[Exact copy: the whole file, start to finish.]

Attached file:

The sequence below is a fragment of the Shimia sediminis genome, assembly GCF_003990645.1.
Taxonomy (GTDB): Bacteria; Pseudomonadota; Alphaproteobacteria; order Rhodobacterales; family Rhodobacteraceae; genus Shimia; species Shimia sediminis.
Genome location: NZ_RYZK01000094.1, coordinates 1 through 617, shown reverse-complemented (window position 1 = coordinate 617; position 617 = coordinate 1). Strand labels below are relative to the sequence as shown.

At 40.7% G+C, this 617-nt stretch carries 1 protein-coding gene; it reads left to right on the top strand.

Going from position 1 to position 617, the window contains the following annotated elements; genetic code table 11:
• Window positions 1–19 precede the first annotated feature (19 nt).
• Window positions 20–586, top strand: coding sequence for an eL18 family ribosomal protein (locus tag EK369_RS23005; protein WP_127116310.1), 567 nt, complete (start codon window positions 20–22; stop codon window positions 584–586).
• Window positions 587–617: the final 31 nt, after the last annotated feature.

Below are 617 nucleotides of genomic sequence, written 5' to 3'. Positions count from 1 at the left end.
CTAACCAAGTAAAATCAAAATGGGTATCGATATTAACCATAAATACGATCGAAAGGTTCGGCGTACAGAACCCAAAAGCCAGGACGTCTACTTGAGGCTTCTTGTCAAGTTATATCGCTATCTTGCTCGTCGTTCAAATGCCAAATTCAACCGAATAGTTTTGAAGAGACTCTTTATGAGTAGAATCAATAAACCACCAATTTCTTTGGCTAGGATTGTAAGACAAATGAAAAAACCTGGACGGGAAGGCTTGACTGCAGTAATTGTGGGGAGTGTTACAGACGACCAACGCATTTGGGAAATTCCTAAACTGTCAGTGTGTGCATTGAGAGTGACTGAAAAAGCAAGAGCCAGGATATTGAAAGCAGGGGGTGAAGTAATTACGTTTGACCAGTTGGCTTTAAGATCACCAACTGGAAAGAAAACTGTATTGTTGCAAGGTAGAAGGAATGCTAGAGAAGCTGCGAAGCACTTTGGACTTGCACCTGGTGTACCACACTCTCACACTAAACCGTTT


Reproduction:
The sequence below is a fragment of the Shimia sediminis genome, assembly GCF_003990645.1.
Taxonomy (GTDB): Bacteria; Pseudomonadota; Alphaproteobacteria; order Rhodobacterales; family Rhodobacteraceae; genus Shimia; species Shimia sediminis.
Genome location: NZ_RYZK01000094.1, coordinates 1 through 617, shown reverse-complemented (window position 1 = coordinate 617; position 617 = coordinate 1). Strand labels below are relative to the sequence as shown.

At 40.7% G+C, this 617-nt stretch carries 1 protein-coding gene; it reads left to right on the top strand.

Going from position 1 to position 617, the window contains the following annotated elements; genetic code table 11:
• Window positions 1–19 precede the first annotated feature (19 nt).
• Window positions 20–586, top strand: coding sequence for an eL18 family ribosomal protein (locus tag EK369_RS23005; protein WP_127116310.1), 567 nt, complete (start codon window positions 20–22; stop codon window positions 584–586).
• Window positions 587–617: the final 31 nt, after the last annotated feature.

Below are 617 nucleotides of genomic sequence, written 5' to 3'. Positions count from 1 at the left end.
CTAACCAAGTAAAATCAAAATGGGTATCGATATTAACCATAAATACGATCGAAAGGTTCGGCGTACAGAACCCAAAAGCCAGGACGTCTACTTGAGGCTTCTTGTCAAGTTATATCGCTATCTTGCTCGTCGTTCAAATGCCAAATTCAACCGAATAGTTTTGAAGAGACTCTTTATGAGTAGAATCAATAAACCACCAATTTCTTTGGCTAGGATTGTAAGACAAATGAAAAAACCTGGACGGGAAGGCTTGACTGCAGTAATTGTGGGGAGTGTTACAGACGACCAACGCATTTGGGAAATTCCTAAACTGTCAGTGTGTGCATTGAGAGTGACTGAAAAAGCAAGAGCCAGGATATTGAAAGCAGGGGGTGAAGTAATTACGTTTGACCAGTTGGCTTTAAGATCACCAACTGGAAAGAAAACTGTATTGTTGCAAGGTAGAAGGAATGCTAGAGAAGCTGCGAAGCACTTTGGACTTGCACCTGGTGTACCACACTCTCACACTAAACCGTTT